Do Higher Degrees Always Pay Off? It Depends

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Written by Stephanie Ewert

Many statistics suggest that education is a key way to improve one’s economic position in life.  Consequently, parents often stress the importance of education to their kids in hopes of ensuring economic success for them down the road. But do higher degrees always pay off?

When looking only at education level, the answer appears to be yes. In 2009, the average monthly earnings for an adult with a professional degree were $11,927, while the average monthly earnings for bachelor’s degree recipients were $5,455 and for vocational certificate holders were $3,538. Ed pay off

However, when considering the field of degree in addition to education level, the answer is less straightforward.  In some cases, technical fields can pay off more than higher degrees in nontechnical fields.

In 2009, adults with associate’s degrees in computer science and engineering, along with vocational certificate holders in engineering, earned more on average than those with bachelor’s degrees in education.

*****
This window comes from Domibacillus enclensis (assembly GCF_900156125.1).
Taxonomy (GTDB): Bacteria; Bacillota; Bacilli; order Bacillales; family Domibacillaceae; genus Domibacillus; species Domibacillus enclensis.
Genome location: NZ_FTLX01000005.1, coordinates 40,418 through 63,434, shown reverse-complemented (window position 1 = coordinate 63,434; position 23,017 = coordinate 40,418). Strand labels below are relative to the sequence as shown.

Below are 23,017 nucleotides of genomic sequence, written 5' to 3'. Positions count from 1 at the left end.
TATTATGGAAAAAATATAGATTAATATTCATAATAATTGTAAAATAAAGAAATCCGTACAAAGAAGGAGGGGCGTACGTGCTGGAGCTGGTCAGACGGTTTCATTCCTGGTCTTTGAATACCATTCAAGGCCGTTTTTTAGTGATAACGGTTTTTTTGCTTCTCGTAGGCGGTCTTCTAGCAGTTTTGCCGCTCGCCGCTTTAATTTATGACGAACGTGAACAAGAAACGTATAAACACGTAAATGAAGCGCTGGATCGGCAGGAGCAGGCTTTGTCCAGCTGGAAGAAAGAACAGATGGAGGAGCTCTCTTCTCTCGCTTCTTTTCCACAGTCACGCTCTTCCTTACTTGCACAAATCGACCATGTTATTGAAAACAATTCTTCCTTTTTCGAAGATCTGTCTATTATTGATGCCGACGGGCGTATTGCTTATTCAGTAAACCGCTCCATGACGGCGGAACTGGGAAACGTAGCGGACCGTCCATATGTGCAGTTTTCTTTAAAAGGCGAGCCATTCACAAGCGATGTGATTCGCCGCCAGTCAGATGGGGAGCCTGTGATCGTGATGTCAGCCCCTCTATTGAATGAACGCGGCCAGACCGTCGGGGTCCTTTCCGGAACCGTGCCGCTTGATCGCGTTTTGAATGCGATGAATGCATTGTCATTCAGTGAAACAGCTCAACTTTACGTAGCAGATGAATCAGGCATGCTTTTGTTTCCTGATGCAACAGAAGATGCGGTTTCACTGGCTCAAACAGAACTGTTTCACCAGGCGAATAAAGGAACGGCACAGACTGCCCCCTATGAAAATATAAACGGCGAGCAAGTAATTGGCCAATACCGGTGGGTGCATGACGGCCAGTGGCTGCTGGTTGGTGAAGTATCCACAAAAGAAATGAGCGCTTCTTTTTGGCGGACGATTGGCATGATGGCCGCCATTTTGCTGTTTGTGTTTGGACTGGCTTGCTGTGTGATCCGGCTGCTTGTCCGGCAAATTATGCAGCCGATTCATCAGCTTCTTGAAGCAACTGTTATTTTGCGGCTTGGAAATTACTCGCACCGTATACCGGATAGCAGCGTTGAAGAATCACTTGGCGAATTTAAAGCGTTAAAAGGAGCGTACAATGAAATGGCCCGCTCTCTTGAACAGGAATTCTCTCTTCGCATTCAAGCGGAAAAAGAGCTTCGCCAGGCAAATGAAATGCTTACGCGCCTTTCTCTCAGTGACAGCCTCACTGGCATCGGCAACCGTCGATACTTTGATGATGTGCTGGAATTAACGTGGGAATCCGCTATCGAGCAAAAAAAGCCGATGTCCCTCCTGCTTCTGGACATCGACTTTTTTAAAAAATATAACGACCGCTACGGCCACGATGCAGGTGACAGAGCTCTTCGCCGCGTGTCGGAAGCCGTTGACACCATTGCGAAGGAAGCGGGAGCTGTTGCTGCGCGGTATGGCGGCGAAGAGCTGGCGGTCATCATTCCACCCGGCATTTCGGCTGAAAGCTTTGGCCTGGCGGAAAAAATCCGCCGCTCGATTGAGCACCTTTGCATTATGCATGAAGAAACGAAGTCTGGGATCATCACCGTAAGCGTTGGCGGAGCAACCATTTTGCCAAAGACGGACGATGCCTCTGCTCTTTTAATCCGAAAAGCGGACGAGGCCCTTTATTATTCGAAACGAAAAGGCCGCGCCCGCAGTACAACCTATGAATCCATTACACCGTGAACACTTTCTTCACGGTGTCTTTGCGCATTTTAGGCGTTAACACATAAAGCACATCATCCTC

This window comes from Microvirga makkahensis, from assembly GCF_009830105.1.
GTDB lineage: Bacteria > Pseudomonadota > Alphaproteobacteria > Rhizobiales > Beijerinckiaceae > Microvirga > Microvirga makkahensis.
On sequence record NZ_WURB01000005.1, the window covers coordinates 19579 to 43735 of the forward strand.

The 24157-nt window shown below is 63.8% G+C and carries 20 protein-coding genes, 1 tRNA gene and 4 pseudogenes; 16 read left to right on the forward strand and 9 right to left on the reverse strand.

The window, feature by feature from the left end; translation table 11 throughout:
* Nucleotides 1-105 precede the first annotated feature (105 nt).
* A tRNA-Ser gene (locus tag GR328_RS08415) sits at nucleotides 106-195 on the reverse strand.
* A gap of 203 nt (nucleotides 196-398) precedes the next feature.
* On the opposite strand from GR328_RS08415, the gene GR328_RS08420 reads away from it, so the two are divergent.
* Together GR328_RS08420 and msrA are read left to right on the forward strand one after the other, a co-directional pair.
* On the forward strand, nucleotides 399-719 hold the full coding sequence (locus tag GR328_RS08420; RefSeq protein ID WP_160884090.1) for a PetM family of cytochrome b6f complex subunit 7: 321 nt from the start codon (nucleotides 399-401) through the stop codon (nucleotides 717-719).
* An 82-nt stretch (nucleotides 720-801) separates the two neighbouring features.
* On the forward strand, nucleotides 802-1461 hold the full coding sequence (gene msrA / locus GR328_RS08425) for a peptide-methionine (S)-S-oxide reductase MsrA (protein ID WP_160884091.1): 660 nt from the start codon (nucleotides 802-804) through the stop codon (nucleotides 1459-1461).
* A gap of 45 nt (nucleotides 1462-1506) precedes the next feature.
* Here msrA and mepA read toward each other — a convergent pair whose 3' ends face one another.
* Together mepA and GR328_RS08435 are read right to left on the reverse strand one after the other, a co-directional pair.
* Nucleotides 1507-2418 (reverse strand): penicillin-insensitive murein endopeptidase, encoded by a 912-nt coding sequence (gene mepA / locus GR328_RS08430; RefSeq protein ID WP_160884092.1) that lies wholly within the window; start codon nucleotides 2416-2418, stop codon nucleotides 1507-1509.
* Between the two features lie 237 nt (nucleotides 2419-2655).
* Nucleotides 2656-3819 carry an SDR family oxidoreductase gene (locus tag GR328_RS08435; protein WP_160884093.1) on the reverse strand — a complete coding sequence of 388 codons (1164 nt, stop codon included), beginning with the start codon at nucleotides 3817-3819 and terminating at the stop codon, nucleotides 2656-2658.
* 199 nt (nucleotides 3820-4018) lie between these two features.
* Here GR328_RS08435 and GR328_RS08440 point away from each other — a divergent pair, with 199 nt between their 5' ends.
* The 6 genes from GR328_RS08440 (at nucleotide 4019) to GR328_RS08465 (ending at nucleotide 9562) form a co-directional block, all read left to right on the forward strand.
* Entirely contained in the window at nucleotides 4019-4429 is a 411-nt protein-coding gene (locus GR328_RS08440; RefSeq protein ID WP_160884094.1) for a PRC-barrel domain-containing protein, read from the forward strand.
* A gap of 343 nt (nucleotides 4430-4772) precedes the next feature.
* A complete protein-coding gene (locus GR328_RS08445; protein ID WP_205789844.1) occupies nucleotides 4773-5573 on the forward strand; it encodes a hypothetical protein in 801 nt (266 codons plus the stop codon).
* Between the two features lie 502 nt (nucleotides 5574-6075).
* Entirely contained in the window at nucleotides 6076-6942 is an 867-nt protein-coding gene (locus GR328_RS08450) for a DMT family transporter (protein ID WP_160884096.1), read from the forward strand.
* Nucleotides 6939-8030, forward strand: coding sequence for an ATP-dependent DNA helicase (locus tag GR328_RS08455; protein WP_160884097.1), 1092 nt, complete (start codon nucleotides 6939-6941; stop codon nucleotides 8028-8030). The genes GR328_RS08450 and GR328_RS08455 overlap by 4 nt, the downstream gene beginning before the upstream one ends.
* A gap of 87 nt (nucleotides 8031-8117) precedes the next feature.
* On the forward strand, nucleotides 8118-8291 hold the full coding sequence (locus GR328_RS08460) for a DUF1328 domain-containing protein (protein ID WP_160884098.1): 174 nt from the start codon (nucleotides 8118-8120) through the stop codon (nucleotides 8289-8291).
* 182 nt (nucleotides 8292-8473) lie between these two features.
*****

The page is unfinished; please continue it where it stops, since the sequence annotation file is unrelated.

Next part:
For example, adults with associate’s degrees in engineering earned $4,813 per month, on average, while bachelor’s degree holders in education earned $3,806 per month. People with professional and doctorate degrees in medicine, the natural sciences and law earned the most out of all education level and field of study combinations.

Earnings vary across fields of degree for several reasons, including that some fields teach highly valued skills or lead into more lucrative occupations.

For more details on the relationship between educational attainment, fields of study, and eventual occupation and earnings, see our report What It’s Worth: Field of Training and Economic Status in 2009.


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